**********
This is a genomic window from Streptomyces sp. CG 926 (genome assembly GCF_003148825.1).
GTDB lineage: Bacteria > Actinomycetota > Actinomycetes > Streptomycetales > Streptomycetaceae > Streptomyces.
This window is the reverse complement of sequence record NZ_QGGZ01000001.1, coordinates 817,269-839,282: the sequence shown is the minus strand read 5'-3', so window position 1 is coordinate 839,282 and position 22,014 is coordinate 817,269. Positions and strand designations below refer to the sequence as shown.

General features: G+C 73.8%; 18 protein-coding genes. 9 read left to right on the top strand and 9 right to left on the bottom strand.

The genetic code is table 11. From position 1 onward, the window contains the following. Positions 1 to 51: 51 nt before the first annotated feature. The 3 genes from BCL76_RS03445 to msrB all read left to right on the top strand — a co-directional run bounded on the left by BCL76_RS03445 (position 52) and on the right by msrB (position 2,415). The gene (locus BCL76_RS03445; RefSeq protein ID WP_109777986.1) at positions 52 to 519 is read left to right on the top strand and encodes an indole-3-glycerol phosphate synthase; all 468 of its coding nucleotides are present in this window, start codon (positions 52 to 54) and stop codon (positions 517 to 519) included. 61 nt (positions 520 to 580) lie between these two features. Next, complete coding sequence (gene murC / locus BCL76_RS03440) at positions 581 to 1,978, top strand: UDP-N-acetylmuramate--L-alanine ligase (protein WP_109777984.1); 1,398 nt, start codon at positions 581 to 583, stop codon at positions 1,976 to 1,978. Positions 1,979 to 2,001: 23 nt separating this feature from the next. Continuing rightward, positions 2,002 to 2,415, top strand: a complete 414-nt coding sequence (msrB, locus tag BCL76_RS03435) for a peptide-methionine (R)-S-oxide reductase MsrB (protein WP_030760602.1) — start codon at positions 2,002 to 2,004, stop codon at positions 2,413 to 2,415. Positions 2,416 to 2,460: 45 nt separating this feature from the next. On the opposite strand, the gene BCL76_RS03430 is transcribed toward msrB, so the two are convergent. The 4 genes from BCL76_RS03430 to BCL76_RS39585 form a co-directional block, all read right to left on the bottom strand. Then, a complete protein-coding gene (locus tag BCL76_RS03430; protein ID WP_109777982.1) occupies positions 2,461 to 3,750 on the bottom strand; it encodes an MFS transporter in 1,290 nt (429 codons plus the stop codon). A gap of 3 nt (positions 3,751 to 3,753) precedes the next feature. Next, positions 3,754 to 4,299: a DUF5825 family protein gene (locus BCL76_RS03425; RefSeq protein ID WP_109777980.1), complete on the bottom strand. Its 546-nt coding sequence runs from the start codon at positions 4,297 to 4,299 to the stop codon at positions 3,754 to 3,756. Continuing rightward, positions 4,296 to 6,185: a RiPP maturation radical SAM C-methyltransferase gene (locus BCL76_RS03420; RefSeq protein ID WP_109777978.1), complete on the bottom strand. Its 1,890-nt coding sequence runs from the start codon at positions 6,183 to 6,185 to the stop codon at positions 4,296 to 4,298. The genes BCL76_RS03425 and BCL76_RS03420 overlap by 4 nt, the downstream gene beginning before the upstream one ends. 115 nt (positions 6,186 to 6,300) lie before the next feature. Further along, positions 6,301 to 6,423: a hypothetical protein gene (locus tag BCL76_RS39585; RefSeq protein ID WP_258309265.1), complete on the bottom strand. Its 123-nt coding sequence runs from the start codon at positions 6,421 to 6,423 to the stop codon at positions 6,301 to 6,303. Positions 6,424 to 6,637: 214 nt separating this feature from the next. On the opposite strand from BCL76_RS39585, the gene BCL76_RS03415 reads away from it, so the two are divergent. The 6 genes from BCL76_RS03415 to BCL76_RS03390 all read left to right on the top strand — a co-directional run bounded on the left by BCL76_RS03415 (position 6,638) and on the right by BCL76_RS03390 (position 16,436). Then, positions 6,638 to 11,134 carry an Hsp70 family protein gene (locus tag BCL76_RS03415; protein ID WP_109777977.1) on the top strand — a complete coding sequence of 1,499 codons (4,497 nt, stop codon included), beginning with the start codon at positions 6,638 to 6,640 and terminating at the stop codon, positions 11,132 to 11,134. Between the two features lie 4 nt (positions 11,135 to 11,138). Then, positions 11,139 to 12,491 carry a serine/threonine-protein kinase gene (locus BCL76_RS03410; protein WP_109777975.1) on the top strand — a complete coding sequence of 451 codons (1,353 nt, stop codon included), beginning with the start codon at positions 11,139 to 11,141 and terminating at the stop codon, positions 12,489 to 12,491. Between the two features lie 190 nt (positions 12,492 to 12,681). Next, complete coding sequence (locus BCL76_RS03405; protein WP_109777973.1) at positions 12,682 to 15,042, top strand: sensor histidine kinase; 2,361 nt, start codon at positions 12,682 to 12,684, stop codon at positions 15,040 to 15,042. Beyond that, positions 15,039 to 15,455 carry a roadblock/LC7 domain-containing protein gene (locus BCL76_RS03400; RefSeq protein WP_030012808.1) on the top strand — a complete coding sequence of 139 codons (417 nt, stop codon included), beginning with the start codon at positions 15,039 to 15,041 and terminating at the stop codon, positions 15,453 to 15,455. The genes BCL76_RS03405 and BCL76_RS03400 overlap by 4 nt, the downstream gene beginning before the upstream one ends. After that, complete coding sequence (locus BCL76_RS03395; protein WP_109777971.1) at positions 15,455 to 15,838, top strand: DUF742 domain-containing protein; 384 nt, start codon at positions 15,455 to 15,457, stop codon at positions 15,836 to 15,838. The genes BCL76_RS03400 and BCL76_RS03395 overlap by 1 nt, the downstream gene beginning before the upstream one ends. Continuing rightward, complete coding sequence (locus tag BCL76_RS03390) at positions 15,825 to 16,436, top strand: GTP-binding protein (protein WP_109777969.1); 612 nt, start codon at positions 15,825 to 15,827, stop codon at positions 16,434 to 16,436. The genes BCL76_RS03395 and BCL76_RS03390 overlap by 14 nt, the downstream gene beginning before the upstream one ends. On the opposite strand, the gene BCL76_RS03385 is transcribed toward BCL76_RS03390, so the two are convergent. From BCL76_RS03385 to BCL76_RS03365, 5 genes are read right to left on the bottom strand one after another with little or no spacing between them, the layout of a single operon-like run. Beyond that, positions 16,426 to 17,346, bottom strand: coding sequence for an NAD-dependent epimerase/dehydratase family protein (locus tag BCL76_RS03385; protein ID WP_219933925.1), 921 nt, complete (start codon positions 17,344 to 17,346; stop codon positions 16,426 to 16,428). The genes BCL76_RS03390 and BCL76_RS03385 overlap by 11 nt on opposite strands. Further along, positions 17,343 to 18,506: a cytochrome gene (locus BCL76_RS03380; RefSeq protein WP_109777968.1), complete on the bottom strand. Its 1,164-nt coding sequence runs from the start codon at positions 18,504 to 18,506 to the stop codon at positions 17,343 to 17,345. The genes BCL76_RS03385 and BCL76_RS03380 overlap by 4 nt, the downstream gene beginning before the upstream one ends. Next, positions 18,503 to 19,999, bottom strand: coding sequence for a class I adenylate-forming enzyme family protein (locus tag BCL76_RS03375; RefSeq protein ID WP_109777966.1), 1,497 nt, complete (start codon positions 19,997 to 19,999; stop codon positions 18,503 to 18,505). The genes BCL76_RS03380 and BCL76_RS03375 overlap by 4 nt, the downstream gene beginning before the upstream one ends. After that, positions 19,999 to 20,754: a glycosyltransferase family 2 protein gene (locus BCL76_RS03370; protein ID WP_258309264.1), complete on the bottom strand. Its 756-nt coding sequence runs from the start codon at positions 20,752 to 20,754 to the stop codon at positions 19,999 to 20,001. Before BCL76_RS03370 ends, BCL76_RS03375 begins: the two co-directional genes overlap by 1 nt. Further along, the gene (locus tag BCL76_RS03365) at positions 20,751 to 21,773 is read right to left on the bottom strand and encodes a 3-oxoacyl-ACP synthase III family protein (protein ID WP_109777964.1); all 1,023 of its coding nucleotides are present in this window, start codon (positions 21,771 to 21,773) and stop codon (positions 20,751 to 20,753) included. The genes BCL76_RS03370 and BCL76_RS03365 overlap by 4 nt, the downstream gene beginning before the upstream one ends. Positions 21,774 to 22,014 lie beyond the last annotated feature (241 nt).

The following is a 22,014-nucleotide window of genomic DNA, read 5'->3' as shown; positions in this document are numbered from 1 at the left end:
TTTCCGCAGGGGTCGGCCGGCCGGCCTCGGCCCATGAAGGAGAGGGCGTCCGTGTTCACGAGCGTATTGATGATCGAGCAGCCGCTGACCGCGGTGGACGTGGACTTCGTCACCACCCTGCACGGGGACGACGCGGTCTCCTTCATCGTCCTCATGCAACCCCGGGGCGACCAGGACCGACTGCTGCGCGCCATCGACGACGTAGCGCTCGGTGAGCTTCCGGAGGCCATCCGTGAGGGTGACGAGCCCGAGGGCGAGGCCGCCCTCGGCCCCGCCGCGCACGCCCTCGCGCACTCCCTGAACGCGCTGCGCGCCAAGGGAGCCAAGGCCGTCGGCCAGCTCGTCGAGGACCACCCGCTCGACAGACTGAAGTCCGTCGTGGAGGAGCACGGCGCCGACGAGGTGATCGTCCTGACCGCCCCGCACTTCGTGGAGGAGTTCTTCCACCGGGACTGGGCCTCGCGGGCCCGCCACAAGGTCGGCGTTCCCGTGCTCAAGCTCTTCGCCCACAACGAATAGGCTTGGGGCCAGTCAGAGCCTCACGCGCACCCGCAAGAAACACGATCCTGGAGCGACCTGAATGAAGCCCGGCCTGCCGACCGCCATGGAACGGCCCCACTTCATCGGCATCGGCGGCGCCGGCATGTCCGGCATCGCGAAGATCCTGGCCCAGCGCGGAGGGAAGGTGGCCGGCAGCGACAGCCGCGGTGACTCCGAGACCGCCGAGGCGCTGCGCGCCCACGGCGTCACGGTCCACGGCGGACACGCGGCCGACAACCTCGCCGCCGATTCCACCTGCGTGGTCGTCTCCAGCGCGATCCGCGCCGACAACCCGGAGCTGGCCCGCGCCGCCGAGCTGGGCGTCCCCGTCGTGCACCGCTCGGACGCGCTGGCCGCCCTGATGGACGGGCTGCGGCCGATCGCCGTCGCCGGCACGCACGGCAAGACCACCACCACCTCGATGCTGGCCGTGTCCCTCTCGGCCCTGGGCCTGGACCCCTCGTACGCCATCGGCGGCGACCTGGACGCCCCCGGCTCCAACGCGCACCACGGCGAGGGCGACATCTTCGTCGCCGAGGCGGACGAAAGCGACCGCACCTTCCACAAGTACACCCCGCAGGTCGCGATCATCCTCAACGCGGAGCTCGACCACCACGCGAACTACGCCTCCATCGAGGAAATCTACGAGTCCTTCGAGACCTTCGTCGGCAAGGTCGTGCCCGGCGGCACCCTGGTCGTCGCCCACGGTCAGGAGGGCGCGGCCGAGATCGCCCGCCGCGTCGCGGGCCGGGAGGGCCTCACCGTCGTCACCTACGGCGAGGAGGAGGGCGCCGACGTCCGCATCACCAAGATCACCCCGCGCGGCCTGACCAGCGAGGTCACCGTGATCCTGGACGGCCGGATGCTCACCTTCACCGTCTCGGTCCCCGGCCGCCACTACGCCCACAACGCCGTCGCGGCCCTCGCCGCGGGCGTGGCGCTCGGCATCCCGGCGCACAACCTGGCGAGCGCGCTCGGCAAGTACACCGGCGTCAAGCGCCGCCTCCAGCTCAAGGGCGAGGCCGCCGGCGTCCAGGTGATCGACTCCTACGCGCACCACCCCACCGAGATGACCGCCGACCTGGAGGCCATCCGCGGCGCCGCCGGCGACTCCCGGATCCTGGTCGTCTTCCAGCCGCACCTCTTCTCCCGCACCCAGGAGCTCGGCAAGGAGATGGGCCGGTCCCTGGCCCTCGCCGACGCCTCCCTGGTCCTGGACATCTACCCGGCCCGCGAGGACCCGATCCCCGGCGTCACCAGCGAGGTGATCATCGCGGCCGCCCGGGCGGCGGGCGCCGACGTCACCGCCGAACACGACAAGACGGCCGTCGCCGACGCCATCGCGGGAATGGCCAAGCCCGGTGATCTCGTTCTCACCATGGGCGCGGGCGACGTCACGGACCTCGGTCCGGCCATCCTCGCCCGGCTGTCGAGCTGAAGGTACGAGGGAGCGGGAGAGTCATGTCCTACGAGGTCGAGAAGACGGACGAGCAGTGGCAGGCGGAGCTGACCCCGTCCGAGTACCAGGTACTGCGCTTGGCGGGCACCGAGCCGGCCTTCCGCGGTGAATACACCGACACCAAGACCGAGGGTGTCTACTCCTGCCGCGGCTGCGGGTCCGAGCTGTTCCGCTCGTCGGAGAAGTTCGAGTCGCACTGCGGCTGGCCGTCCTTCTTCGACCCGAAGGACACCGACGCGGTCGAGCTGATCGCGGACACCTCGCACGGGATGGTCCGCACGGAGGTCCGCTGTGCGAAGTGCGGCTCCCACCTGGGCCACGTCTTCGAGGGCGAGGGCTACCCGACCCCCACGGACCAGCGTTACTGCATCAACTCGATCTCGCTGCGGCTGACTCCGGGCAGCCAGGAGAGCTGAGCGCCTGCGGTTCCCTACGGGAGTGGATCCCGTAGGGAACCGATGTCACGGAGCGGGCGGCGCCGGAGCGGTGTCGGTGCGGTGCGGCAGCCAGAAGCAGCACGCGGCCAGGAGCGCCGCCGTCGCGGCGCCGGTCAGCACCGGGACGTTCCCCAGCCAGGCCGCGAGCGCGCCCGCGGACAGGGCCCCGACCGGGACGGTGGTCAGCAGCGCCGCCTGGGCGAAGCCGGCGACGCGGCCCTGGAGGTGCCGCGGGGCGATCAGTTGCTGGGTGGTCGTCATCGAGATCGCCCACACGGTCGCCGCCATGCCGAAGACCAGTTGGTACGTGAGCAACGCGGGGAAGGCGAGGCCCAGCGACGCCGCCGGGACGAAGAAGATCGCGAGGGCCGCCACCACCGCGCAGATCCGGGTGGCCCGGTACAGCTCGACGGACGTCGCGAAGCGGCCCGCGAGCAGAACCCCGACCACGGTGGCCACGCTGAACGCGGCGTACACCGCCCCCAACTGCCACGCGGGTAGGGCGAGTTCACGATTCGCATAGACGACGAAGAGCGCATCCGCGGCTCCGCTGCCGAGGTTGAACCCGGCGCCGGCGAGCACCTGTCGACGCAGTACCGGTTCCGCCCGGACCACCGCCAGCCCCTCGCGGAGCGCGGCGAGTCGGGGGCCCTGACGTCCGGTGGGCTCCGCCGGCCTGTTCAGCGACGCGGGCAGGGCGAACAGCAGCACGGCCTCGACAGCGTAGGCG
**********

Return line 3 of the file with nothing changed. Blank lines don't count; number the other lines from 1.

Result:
This window is the reverse complement of sequence record NZ_QGGZ01000001.1, coordinates 817,269-839,282: the sequence shown is the minus strand read 5'-3', so window position 1 is coordinate 839,282 and position 22,014 is coordinate 817,269. Positions and strand designations below refer to the sequence as shown.